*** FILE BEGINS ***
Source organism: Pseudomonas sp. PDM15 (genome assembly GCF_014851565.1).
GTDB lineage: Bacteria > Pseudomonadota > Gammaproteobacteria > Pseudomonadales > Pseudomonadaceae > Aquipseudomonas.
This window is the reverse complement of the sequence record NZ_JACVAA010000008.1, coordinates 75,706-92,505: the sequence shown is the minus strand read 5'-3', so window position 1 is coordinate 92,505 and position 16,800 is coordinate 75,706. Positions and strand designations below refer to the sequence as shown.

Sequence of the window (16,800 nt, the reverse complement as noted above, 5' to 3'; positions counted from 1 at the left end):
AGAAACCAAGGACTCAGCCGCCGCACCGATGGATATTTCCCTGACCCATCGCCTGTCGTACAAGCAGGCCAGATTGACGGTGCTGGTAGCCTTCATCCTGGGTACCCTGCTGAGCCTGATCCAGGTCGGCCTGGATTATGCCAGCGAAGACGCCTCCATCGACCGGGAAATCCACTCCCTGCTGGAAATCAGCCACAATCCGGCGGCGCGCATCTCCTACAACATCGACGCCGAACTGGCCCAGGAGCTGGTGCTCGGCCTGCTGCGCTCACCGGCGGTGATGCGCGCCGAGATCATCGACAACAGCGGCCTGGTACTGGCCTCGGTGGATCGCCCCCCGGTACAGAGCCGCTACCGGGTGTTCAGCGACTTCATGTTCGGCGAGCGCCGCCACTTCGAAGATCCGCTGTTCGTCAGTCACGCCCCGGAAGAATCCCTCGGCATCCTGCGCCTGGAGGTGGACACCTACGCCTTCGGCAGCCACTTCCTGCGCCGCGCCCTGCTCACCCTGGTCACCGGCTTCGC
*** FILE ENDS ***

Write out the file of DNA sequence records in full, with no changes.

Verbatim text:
Source organism: Pseudomonas sp. PDM15 (genome assembly GCF_014851565.1).
GTDB lineage: Bacteria > Pseudomonadota > Gammaproteobacteria > Pseudomonadales > Pseudomonadaceae > Aquipseudomonas.
This window is the reverse complement of the sequence record NZ_JACVAA010000008.1, coordinates 75,706-92,505: the sequence shown is the minus strand read 5'-3', so window position 1 is coordinate 92,505 and position 16,800 is coordinate 75,706. Positions and strand designations below refer to the sequence as shown.

Sequence of the window (16,800 nt, the reverse complement as noted above, 5' to 3'; positions counted from 1 at the left end):
AGAAACCAAGGACTCAGCCGCCGCACCGATGGATATTTCCCTGACCCATCGCCTGTCGTACAAGCAGGCCAGATTGACGGTGCTGGTAGCCTTCATCCTGGGTACCCTGCTGAGCCTGATCCAGGTCGGCCTGGATTATGCCAGCGAAGACGCCTCCATCGACCGGGAAATCCACTCCCTGCTGGAAATCAGCCACAATCCGGCGGCGCGCATCTCCTACAACATCGACGCCGAACTGGCCCAGGAGCTGGTGCTCGGCCTGCTGCGCTCACCGGCGGTGATGCGCGCCGAGATCATCGACAACAGCGGCCTGGTACTGGCCTCGGTGGATCGCCCCCCGGTACAGAGCCGCTACCGGGTGTTCAGCGACTTCATGTTCGGCGAGCGCCGCCACTTCGAAGATCCGCTGTTCGTCAGTCACGCCCCGGAAGAATCCCTCGGCATCCTGCGCCTGGAGGTGGACACCTACGCCTTCGGCAGCCACTTCCTGCGCCGCGCCCTGCTCACCCTGGTCACCGGCTTCGC